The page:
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"The Garden Party" by Katherine Mansfield
Abbildung in dieser Leseprobe nicht enthalten
1. Biographical notes
1.1. Significant dates
Katherine Mansfield was born as Kathleen Mansfield Beauchamp in Wellington, New Zealand on October 14,18881 as the daughter of the banker Harold Mansfield, one of the wealthiest men in the country. Among various renowned schools in New Zealand she attended Queen’s College in London from 1903 to 1906.2
After spending two discontented years with her family enforced by her father she turned her back on New Zealand for good in 1908.3; 4
Mansfield left her first husband John Browden one day after their wedding, was impregnated by another man, yet lost the baby and finally married the literature critic John Middleton Murry on the 3rd of May, 1918.5; 6
After an extended separation she met her brother Leshe just some months before he died in October 1915 in World War I.7
The following years Mansfield spent in various European countries such as Germany, Switzerland and Southern France in order to recuperate from pneumonia, but finally succumbed to her disease in Avon, France on January 9, 1923 at the age of 34.8
Lines can be drawn parallel to her own life in the majority of Mansfield’s narrations, consequently I consider mentioning briefly some personal background information as useful.
Katherine Mansfield was brought up in a very conservative manner, received an outstanding education and felt devoted to writing at a really young age.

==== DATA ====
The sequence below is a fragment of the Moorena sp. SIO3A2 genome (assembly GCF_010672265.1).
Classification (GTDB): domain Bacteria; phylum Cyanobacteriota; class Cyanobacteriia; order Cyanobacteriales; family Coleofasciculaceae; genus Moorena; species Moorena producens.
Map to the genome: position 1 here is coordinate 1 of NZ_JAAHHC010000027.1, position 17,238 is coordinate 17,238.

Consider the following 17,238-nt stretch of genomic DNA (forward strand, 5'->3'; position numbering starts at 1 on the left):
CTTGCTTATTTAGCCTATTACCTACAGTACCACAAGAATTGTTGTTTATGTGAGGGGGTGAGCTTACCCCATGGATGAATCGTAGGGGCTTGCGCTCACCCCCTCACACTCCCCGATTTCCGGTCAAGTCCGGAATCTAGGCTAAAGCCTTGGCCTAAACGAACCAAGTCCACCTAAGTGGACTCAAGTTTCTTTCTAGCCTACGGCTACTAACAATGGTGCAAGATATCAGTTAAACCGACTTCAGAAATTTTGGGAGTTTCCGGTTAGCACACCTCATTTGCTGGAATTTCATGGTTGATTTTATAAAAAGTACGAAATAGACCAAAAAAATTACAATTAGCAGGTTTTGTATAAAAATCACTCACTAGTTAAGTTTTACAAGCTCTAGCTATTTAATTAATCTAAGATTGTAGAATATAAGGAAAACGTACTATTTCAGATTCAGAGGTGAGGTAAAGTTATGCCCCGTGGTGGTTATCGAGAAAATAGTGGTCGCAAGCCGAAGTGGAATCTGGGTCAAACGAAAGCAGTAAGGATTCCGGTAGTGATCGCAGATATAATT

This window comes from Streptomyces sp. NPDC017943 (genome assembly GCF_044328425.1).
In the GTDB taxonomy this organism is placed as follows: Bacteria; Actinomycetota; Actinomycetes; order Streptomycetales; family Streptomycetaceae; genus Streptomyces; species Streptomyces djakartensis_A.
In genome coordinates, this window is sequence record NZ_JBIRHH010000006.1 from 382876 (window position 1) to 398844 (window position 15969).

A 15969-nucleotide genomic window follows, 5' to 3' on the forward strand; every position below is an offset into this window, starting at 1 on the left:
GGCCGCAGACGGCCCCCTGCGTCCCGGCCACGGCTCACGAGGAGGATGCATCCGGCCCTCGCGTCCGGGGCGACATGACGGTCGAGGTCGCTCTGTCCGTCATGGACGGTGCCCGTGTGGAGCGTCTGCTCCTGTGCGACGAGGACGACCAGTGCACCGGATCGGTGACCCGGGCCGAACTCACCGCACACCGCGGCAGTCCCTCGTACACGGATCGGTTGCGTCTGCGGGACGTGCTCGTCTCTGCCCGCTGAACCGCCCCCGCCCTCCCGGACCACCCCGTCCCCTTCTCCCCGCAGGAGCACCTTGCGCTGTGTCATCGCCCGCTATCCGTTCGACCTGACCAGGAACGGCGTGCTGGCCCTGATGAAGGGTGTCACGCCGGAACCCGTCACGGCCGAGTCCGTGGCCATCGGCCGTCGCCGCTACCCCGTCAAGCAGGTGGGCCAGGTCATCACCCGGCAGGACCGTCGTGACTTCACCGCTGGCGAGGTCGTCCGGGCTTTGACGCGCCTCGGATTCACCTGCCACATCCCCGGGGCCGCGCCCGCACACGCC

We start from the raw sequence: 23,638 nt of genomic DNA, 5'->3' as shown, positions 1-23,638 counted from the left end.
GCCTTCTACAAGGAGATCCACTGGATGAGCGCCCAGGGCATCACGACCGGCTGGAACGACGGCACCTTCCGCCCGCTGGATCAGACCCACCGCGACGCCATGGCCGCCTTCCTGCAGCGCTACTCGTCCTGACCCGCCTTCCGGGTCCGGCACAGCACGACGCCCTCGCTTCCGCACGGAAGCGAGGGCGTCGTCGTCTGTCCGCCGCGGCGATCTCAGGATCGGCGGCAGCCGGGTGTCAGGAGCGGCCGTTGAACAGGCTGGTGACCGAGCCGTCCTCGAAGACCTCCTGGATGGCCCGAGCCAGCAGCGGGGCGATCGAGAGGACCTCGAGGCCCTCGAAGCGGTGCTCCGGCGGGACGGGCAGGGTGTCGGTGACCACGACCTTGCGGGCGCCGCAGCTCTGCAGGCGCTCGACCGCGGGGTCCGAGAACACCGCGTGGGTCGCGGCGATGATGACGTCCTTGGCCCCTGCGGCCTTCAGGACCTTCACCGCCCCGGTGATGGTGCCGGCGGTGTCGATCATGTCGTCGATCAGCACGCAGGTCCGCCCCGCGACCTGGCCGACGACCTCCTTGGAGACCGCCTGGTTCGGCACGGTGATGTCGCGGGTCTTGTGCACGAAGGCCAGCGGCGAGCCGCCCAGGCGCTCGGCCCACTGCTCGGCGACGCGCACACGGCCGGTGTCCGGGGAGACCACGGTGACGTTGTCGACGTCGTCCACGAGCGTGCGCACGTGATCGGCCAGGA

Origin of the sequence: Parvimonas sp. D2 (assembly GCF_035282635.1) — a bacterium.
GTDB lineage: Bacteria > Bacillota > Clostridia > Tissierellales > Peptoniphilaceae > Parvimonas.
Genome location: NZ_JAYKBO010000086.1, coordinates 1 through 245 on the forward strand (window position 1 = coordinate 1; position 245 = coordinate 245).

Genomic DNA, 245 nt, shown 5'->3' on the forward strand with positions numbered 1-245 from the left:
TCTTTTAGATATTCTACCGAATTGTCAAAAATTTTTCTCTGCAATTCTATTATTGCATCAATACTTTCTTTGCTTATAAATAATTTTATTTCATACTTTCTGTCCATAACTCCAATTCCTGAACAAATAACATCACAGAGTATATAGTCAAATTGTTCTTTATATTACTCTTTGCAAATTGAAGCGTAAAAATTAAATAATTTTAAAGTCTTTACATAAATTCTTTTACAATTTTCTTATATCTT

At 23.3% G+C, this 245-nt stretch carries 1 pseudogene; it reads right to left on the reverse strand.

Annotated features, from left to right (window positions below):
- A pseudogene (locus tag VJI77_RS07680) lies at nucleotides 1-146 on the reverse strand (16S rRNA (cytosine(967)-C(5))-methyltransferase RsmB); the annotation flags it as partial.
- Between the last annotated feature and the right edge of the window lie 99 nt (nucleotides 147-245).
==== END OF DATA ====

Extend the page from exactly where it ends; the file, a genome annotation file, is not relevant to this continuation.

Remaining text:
After her return to New Zealand she felt out of place and could not adapt to her parents’ way of life and values any longer. Having experienced the fascination of another lifestyle during her time in Europe, the resulting discrepancies led to a problematically tensed relationship with her parents. 9
During the following years she led a turbulant life in England pervaded by affairs and wild experiences which went along with the desire to perfect her literary work.
A visit by her brother, with whom she had a really close relationship, brought back memories of their childhood in New Zealand. When he unexpectedly died Katherine was deeply distressed and from that day on changed her mind and decided to completely switch directions in her style of writing. In tribute to her brother she focused on reviving her youth and the memories of her mother country in her stories.10
Meanwhile Katherine suffered from tuberculosis,- her physical ability went from bad to worse during the last five years of her life.11
Only three of her books were published during her lifetime, including “In a German Pension” (1911), “Bliss- and Other Stories” (1920) and “The Garden Party, and Other Stories” (1922). The latter is seen as her best literary work.12 A simple form mixed with brilliant and stirring content is typical of Mansfield’s stories which usually deal with moments of decision, failure but also victory.13
The short story “The Garden Party” written in 1923 by Katherine Mansfield deals with an upper class teenage girl who faces the issue of class distinctions when she is unexpectedly broken the news of the death of an underprivileged neighbour who perishes while she is busy with the preparations of a huge party.